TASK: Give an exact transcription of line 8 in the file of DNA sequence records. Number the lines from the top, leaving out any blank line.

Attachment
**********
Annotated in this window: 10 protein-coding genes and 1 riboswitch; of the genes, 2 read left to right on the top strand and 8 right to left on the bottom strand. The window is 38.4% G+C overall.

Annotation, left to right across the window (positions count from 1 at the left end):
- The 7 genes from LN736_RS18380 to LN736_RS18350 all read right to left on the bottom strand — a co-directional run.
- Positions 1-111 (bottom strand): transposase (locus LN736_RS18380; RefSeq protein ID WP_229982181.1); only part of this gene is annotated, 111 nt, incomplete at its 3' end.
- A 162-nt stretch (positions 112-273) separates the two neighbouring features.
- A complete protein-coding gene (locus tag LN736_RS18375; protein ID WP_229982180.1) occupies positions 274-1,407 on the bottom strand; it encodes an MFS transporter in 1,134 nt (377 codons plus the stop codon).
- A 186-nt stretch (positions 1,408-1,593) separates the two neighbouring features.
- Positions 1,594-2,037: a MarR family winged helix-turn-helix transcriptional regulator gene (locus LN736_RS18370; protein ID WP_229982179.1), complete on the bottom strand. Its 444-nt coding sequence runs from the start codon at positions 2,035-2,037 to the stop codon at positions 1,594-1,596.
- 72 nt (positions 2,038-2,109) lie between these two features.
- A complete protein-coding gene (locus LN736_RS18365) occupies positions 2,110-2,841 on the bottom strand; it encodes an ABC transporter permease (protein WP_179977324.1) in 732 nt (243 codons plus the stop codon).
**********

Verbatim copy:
- Positions 1,594-2,037: a MarR family winged helix-turn-helix transcriptional regulator gene (locus LN736_RS18370; protein ID WP_229982179.1), complete on the bottom strand. Its 444-nt coding sequence runs from the start codon at positions 2,035-2,037 to the stop codon at positions 1,594-1,596.